This is a recursive approach that takes advantage of Python 2's beautifully perverse mixed-type comparisons.

The best possible outcome is either the difference of the maximum of the list with its first element removed and that first element, or another difference that does not involve the first element.

After extracting the first element with x.pop(0) (which permanently removes it from x), we compute x.pop(0)-max(x). Note that this difference has the "wrong" sign.

If the updated list x still contains at least two elements, x[1:] yields a non-empty list, and and replaces it with the negative of a recursive call, computed as -f(x). Once there are too few elements to continue, x[1:]and-f(x) evaluates to an empty list.

To select the maximal outcome, we take the minimum of the difference and the negative of the recursive call (or []). Since all integers are strictly less than [], min will simply return its left argument if the right one is [].

Finally, the unary minus - corrects the sign of the computed outcome.

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  • \$\begingroup\$ This is strangely beautiful. \$\endgroup\$ – MrDuk Jul 16 '16 at 0:40
11
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MATL, 7 bytes

2XN!dX>

Try it online! Or verify all test cases.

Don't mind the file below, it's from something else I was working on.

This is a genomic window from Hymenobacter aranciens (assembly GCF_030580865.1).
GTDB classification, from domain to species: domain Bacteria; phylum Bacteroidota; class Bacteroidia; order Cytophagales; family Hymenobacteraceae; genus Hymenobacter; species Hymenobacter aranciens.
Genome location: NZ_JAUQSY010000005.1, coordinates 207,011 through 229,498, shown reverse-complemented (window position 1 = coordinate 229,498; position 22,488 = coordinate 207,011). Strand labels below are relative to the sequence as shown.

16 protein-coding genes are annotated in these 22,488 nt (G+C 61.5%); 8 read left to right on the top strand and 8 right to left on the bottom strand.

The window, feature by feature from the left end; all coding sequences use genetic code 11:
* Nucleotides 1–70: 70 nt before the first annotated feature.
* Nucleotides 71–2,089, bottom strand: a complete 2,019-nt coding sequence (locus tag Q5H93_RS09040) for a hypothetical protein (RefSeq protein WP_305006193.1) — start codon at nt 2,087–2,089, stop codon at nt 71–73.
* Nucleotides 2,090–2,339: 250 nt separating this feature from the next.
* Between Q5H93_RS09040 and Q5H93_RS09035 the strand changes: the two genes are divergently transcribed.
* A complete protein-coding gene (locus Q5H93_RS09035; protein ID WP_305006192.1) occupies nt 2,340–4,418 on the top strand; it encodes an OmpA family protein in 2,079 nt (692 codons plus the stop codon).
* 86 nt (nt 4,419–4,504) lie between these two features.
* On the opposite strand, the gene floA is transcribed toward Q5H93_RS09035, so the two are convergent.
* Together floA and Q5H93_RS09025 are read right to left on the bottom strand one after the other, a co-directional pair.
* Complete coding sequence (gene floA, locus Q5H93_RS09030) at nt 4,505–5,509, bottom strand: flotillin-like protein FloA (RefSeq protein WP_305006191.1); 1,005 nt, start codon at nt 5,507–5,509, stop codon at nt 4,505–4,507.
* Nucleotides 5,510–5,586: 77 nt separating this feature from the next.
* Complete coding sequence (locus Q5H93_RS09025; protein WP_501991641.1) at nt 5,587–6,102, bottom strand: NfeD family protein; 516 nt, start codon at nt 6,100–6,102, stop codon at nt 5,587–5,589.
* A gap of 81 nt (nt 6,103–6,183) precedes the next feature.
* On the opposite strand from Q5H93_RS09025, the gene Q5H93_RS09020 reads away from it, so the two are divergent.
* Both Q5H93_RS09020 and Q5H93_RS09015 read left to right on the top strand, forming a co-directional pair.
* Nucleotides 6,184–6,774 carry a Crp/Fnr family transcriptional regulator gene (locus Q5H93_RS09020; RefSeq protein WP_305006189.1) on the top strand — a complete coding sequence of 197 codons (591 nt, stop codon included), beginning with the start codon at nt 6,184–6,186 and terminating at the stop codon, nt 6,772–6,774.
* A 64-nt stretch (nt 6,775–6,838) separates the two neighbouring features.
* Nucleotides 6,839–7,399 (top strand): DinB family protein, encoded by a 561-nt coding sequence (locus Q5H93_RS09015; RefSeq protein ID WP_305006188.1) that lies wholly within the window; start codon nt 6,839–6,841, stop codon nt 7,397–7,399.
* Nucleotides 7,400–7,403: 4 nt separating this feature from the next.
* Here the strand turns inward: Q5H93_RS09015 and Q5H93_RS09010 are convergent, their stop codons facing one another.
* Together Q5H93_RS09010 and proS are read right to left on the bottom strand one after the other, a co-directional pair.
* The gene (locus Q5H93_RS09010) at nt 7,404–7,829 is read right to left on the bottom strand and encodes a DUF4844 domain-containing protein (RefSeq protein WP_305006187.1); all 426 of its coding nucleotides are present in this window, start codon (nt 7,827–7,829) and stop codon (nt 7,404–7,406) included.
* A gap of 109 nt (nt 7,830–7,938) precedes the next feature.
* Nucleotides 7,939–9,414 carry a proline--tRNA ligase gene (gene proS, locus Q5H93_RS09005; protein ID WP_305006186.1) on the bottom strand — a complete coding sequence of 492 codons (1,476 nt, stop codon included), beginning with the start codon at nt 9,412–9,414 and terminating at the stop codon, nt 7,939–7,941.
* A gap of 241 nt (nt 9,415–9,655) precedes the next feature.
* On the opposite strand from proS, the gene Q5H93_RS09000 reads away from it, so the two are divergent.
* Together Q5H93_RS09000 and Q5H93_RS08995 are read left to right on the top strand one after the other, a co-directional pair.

2XN  % Take input implicitly. Two-column 2D array with all combinations of 2 elements.
     % Each combination is a row. Elements in each row are in increasing order
!    % Transpose
d    % Difference of the two numbers in each column
X>   % Maximum value. Display implicitly
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  • \$\begingroup\$ Turns out, this is the same idea as in Dennis' answer \$\endgroup\$ – Luis Mendo Jul 15 '16 at 19:18
  • 1
    \$\begingroup\$ Aww... Beat me to it! \$\endgroup\$ – DJMcMayhem Jul 15 '16 at 19:23
8
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Jelly, 5 bytes

Œcḅ-Ṁ

Try it online! or verify all test cases.

How it works

Œcḅ-Ṁ  Main link. Argument: A (integer array)

Œc     Generate all combinations of two elements of A, in order.
  ḅ-   Convert each pair from base -1 to integer.
       This maps [a, b] to b - a.
    Ṁ  Take the maximum of all computed differences.
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  • \$\begingroup\$ IŒṡS€Ṁ Almost same length, it's too bad doing using before summing occasionally gives the wrong answer... \$\endgroup\$ – FryAmTheEggman Jul 15 '16 at 19:33
7
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Pyth, 9

eSsM.:-Vt

Try it here or run a Test Suite.

Finds the consecutive differences between each element, then finds each substring of that array. Finally, sum the elements and return the maximal one.

Explanation:

eSsM.:-Vt
eSsM.:-VtQQ   ## Auto-fill variables
      -VtQQ   ## Splat subtraction on each element of zip(Q[1:], Q)
    .:        ## Get all substrings
  sM          ## Sum each list